WASHINGTON — A three-judge federal appeals panel voiced skepticism on Tuesday at the Justice Department’s broad defense of President Donald Trump’s targeted travel ban during arguments over how much power the president has to impose immigration restrictions based on national security concerns.
It was a lively but technical hearing on an issue that has gripped much of the country’s attention — and that of foreign allies and Middle East nations — for the past week. Issued without warning on Jan. 27, a week after Trump took office, the executive order disrupted travel and drew protests at the nation’s airports by suspending entry for people from seven predominantly Muslim countries and limiting the nation’s refugee program.
No matter how the 9th U.S. Circuit Court of Appeals rules — in an order that is expected within days — an appeal to the U.S. Supreme Court is likely. That court remains short-handed and could deadlock. A 4-4 tie in the Supreme Court would leave the appeals court’s ruling in place.
“This is a traditional national security judgment that is assigned to the political branches,” said August E. Flentje, the Justice Department’s lawyer, who defended the travel ban. He urged the court to issue an emergency stay, saying the executive order was plainly constitutional and beyond the power of the court to second-guess.
Later, Judge Michelle T. Friedland pressed Flentje on that point. “Are you arguing, then, that the president’s decision in that regard is unreviewable?” Friedland asked.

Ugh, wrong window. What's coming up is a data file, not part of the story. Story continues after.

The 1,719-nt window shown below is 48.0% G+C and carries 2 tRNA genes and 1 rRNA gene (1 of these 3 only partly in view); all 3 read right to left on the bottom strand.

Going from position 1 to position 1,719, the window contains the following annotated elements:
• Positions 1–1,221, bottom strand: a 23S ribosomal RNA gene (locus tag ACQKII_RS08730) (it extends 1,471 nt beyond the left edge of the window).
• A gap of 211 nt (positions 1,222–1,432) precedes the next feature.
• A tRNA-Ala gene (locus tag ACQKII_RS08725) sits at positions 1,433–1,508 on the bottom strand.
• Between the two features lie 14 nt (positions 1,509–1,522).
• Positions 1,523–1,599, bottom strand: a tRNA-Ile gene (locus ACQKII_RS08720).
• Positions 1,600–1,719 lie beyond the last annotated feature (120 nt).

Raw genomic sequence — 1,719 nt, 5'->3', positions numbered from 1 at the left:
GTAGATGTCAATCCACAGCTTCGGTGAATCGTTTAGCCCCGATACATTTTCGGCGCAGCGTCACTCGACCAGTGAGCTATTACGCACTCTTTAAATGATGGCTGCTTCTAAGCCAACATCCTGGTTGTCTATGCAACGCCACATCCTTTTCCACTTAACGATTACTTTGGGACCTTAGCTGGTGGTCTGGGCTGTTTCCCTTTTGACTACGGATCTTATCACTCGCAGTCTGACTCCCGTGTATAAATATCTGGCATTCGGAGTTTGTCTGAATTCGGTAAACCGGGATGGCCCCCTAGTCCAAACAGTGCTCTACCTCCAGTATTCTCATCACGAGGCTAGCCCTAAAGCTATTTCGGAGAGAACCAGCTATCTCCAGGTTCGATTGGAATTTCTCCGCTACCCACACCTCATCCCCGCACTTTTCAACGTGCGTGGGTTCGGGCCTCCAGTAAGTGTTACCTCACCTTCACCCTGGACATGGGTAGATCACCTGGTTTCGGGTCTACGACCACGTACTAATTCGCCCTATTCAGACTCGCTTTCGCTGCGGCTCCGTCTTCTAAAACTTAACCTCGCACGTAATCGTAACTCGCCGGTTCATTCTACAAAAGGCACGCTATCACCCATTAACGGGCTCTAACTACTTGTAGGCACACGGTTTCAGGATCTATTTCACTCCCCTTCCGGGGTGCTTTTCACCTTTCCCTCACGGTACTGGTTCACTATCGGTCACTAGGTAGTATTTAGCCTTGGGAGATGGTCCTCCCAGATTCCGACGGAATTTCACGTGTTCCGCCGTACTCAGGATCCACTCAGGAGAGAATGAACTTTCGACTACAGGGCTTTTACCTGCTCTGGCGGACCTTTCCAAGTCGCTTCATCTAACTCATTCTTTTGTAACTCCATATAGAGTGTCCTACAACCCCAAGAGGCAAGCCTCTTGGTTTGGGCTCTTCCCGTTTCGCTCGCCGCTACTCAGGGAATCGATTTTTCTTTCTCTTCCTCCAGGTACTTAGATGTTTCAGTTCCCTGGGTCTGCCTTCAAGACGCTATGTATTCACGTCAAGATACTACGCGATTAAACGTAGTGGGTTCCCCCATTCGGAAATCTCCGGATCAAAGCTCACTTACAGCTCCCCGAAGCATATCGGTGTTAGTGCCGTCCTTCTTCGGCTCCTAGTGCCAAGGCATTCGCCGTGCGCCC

Flentje paused. Then he said yes.
Several courts around the nation have blocked aspects of Trump’s order, but the broadest ruling was the one at issue in Tuesday’s arguments in front of the 9th Circuit.
The three-judge panel was considering an earlier ruling by Judge James Robart of the U.S. District Court in Seattle, which allowed previously barred travelers and immigrants to enter the country.
The case, State of Washington v. Trump, is in its earliest stages, and the question for the appeals court on Tuesday was a narrow one: Should it stay Robart’s temporary restraining order and reinstate the travel ban while the case proceeds?
The argument, which lasted about an hour, was conducted over the telephone and was live-streamed on the website of the appeals court. In a media advisory issued before the argument, the court said that “a ruling was not expected to come down today, but probably this week.”